You Need Help: Advice for Brewers in the Style of the Brownlow Committee

The Brownlow Committee: Merriam, Brownlow, and Gulick

The Brownlow Committee: Merriam, Brownlow, and Gulick

"No man is an island entire of itself," Donne tells us.  He certainly got that one right: we all need help, brewers especially, and no matter how long they've been brewing.  

Why?  Because brewing rewards consistent repetition, and repetition is arguably the enemy of progress.  "Practice makes perfect" - sure, but what is the thing it's perfecting the right thing?  Or just the good-enough thing?  If you have a process, routine, mindset, recipe, and/or approach to brewing that yields beer that's good, then you may end up in a real brewing rut.  It's like evolution.  The human eye isn't the finest visual organ that anyone could design: it was just the first one that worked to give us a survival advantage, and so it got passed down and refined over time.  It doesn't mean it can't be obviously improved.

But "obvious" isn't always easy.  Consider the American presidency - it may be the most challenging job in the world.  All the more so when, like in the late 1930s, you're a president looking down the barrel of a global depression, fascism on the march (literally), and an impending world war (again?).  And yet, at the time, the office of the president consisted of a few clerks/secretaries, the president, and...that's about it.  So, the Brownlow Commission is formed because - and I swear this is the quote - "The President Needs Help."  Duh.

So, today, as an homage to Louis Brownlow and Co., Beer Simple presents a five-point plan (just like theirs) to help us brewers get not just help - but the right help.

The Five Point Program

First, increase the amount of good feedback you get.  Luckily, we've already jumped into this topic, but it bears repeating: not all feedback is worth your time.  Some of it is overly-harsh, but much more commonly it's far too friendly and optimistic.  Join a homebrew club with structured tastings.  Enter every beer you brew in several competitions (maybe not forever, but just for a short while) to get trained, anonymous feedback.  Taste your beer against highly-rated commercial examples in the same style to see how you stack up.  But get more - and better - feedback.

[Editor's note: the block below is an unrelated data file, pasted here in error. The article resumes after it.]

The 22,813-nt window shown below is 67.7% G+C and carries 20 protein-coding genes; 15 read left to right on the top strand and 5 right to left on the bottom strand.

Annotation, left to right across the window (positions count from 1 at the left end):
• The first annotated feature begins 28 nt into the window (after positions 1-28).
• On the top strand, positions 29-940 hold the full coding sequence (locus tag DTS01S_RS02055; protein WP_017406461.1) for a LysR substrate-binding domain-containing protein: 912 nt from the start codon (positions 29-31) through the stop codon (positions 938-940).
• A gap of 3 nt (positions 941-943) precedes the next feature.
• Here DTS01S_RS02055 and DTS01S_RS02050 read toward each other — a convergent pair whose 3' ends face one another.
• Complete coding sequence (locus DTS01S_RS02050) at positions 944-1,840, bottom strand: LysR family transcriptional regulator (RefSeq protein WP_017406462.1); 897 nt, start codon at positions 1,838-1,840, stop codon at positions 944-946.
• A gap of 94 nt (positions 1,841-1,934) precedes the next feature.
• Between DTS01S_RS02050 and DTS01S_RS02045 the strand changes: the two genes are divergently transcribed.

Second, identify the best brewers in your area and ask if you can join them for a brew day.  This isn't so you can steal their entire process - it's to see what they do and don't do that you might consider to be essential brewing practice.  There's no better way to break out of your own stale brewing dogma than to watch people (whose quality as brewers you personally attest to) flout the "rules" that you've subscribed to and still create great beer.  By all means, hit these people up for tips, too, but more important is to expand your horizons.  It's like Mr. Clemens said: travel is fatal to prejudice.

Third, read.  And read old and new.  Revisit some classics of brewing literature (How to Brew, Jean de Clerk's A Textbook of Brewing, if you have access to it) and read some of the great modern texts on brewing science and practice.  Books like this are vetted (usually) by several technical experts and brewers, which doesn't guarantee that they're right, but it limits the probability that they're flatly wrong.  Unlike, say, a beer blog which gets vetted by...I don't know, does Biscuit the Brewdog count?

Fourth, and this might sound counterintuitive, but stop brewing for a while.  Not long - but take a couple of months off.  Clear your brewing head.  This happened to me as a natural experiment last year when I had overcommitted by a borderline-irresponsible degree to teaching.  I had minimal free time, and when I did I was occupied with staying organized.  The result, though, was that when finals were done and the smoke cleared and I got back into my brewery, I was looking at it with fresh eyes.  It wasn't that I'd been looking at brewing as an obligation or a slog (though that can happen, for certain) - it was just that I'd gotten used to doing things a certain way.  Now that I was essentially re-familiarizing myself with my system and process (due to my long absence) I was more than willing to make changes in process, equipment, method, and more - which I did, with some very nice results.  

Last, help yourself.  Look for your own flaws, subtle though they might be.  Don't rush through a brew day - if you're doing that, you're not making good beer, so start looking for ways to shave time off of your process.  Check out your ingredient procurement process - is everything fresh?  When was the last time you refined and updated your recipes?  Have you been trying out new ingredients?  Maybe don't drink while brewing (I know that's controversial).   There's an almost-infinite list of things you can do to help your own brewing if you conscientiously and actively decide to do so.

Aaaand....repeat

After you do these things, you'll feel confident, rejuvenated, and happy with your brewing, like a brewer who just got the latest software update downloaded into his/her brain.  The trick is not to re-dig your rut.  Once every year or two, repeat this program to keep yourself fresh.

We all need help.  The sheer, stupid obviousness of that statement doesn't undermine its truth or value.

Keep it simple.

JJW